Rally and march draw record crowd, especially more whites and clergy
The more than 3,000 who rallied at Spokane’s Convention Center and marched to Riverpark Square on Martin Luther King, Jr., Day—double many previous years—were “not afraid and would not be bullied,” said event co-chair Ivan Bush, expressing gratitude to see the community come together as one.
|MLK Jr Day marchers 2012|
Not only were there more people, there were more white people and clergy than in previous years.
“We are one community coming together. We’re not going to let anyone turn us around,” he said, referring to last year’s bomb threat on the march. “We’ve come too far. We have plans. There is no room for hate. Hate does not live here any more. I’m glad the community is standing for something.”
A roll call revealed that people came from the Spokane area and from Walla Walla, Coeur d’Alene, Alaska, Montana, Louisiana and California.
Ivan called those gathered to extend the day from the third Monday of January through the year.
Spokane’s Mayor David Condon said Martin Luther King Day each year is an opportunity to “pause and recommit ourselves to equality. Although we celebrate one day, we work to live out the commitment to end racism and build his dream every day.”
He promised that Spokane would continue to be a leader in that work.
|MLK Jr Day marcher|
State Senator Lisa Brown said the turnout was part of people standing up and speaking out around the world, from the Arab Spring to the Occupy movement.
Going out into the 14-degree temperature, she said, “I remembered that some folks are cold and have no home. We are here to stand up not just for ourselves, but also for them.”
In the 60-day legislative session, she said Martin Luther King, Jr., would challenge legislators not to back off programs for those in need, education, economic opportunity, the social safety net or economic equality.
“In this affluent state in an affluent country,” she said, “he would call us to be our best selves.
“We stand here for freedom to speak, freedom to march, freedom of religion and equality. What does equality mean if it’s not in our social policy?” Lisa asked.
State Senator Mike Baumgartner said the size of the crowd made it one of the proudest days in Spokane’s history.
“We are here to celebrate racial equality and tolerance, the best of America. Given what we saw last year, we are standing up against the worst of America—intolerance and extremism,” he said.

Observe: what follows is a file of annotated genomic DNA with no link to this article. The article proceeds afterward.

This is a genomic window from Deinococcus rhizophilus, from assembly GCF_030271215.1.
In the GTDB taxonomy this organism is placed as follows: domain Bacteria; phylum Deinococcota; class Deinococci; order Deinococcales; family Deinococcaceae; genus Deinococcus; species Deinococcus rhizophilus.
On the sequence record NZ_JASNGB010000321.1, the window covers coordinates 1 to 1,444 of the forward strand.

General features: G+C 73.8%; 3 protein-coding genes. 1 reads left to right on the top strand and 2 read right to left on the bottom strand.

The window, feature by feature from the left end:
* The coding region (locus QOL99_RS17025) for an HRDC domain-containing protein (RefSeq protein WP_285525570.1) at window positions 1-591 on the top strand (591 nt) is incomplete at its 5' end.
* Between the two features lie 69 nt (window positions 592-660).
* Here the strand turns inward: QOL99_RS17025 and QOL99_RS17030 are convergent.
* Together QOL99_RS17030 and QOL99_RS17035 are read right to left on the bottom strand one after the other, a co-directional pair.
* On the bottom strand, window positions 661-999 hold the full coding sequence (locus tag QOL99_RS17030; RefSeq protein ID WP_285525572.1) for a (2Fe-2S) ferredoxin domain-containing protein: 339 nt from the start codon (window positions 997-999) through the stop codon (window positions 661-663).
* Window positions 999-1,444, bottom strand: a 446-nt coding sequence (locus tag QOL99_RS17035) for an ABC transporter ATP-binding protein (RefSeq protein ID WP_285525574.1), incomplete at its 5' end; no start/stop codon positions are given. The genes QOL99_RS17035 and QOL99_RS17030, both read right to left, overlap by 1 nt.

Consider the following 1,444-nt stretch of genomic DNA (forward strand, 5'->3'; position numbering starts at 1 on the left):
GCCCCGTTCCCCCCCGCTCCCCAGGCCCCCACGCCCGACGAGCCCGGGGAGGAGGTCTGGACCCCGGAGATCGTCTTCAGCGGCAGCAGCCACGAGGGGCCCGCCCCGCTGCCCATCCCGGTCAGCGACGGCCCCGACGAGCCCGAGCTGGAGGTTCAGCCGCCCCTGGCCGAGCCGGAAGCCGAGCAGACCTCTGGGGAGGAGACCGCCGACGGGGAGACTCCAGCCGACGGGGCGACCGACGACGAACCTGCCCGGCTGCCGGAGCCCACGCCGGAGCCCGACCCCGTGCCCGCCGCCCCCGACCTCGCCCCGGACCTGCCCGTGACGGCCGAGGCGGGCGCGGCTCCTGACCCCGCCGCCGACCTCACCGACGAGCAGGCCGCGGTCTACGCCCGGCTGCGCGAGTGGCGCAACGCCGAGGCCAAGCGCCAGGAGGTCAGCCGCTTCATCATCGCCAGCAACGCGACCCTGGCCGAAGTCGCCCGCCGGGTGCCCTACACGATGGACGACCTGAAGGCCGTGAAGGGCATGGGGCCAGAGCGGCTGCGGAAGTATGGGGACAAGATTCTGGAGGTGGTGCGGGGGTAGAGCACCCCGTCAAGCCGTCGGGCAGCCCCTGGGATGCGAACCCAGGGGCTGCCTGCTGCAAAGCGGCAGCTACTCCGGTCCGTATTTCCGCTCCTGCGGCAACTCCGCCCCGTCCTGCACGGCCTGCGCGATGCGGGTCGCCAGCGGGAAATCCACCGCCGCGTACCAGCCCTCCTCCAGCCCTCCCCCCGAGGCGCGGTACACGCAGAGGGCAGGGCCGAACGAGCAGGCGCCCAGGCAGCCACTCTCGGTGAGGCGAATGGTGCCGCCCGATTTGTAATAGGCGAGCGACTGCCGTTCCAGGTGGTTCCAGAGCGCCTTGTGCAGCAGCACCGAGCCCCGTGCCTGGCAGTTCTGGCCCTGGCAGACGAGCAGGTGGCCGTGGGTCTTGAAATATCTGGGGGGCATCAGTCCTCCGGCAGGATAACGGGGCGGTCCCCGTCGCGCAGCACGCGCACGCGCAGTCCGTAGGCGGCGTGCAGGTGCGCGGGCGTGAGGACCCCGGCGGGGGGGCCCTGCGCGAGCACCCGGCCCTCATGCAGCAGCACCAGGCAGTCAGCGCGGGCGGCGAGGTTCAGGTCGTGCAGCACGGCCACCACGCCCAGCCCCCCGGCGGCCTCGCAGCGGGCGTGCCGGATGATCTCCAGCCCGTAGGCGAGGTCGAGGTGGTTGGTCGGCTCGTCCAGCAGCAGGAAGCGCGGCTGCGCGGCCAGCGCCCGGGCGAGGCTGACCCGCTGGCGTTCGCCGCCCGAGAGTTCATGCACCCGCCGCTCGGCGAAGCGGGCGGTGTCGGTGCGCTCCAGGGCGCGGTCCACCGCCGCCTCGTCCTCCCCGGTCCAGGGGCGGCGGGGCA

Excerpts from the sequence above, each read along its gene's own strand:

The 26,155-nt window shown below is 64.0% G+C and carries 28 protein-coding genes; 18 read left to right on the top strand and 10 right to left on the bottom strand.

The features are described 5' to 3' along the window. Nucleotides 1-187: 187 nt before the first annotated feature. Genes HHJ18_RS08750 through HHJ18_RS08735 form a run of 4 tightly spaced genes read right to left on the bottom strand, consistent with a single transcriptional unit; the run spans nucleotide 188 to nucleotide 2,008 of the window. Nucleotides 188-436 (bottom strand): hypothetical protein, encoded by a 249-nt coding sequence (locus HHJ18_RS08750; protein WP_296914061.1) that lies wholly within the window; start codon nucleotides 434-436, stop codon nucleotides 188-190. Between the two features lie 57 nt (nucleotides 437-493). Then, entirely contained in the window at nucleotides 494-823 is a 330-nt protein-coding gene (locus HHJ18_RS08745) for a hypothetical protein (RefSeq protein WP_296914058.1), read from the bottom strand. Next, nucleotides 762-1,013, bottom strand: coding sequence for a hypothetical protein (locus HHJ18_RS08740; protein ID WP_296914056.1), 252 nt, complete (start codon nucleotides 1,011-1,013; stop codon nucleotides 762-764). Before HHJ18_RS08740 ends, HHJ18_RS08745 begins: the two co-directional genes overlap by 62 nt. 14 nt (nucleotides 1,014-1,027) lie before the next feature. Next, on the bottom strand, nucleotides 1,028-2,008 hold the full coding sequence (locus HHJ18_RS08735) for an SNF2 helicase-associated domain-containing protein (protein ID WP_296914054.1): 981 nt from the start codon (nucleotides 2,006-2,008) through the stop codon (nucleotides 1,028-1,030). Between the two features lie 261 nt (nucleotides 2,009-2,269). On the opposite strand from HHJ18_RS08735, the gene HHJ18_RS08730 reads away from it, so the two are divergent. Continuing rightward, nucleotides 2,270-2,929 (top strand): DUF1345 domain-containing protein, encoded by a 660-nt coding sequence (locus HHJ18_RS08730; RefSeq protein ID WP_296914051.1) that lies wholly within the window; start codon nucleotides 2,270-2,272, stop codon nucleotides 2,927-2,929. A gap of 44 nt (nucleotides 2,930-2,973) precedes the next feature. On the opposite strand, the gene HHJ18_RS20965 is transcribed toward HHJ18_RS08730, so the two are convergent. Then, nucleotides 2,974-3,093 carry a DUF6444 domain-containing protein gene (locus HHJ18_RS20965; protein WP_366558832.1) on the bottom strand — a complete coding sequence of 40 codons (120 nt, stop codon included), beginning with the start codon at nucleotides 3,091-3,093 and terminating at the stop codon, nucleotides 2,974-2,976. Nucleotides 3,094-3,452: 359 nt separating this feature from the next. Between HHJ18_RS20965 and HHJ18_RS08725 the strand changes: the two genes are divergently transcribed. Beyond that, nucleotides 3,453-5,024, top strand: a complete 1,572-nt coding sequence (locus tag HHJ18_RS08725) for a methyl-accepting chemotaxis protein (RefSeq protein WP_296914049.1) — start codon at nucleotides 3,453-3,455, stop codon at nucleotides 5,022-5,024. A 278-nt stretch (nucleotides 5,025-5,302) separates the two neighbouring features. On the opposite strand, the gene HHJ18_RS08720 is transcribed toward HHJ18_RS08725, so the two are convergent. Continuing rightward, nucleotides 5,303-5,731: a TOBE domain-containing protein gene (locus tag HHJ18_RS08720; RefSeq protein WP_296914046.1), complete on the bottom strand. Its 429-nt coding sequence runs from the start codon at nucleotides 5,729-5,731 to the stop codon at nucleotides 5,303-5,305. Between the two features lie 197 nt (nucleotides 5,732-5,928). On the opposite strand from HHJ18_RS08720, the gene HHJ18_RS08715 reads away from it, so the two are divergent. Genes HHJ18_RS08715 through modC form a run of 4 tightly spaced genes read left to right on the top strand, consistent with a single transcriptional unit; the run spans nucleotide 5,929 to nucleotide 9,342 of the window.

“Each person here is a witness that the Inland Northwest is not a refuge for bigotry or intolerance, but a beacon of equality, freedom and justice,” Mike said.
The Rev. Stephen Thurston, president of the National Baptist Convention who also serves a church in Chicago, expressed his joy at celebrating the life, labor and legacy of a great man, a martyr who modeled Jesus and his ethic of love for people everywhere, “not just people of ebony hue, but people of all colors.” He also called for marchers to work to bridge “the wealth gap.”
William Basl, executive director of the Washington Commission on Community Services, said AmeriCorps takes youth off the streets, “putting hope where there was hopelessness.”
“Across the country today, people are talking of service,” he said. “I work with 1,500 who take a year of their lives to serve others. Dr. King said, ‘Everyone can be great because everyone can serve.’”
Ivan reminded as he has in many marches: “If it is to be, it’s up to me.”
|MLK Jr Day marchers|
David Browneagle, an elder of the Spokane Tribe, sang a prayer for “those who came here, those who were brought here and those who were here. For all of us, however we came here, this day we need to remember and thank our ancestors, who fought, died and suffered.
“As we stand here, our children and future generations, for whom we will be the ancestors, will be able to say we talked about hate and did something. The only way things will change is for us to come together like today,” said David.
The Rev. Happy Watkins, pastor of New Hope Baptist Church, came forward. He and Ivan announced they were looking for the younger generation to take over leadership for the event, and then he fired up marchers with an emotional presentation of Dr. King’s “I Have a Dream” speech.
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Copyright © February 2012 - The Fig Tree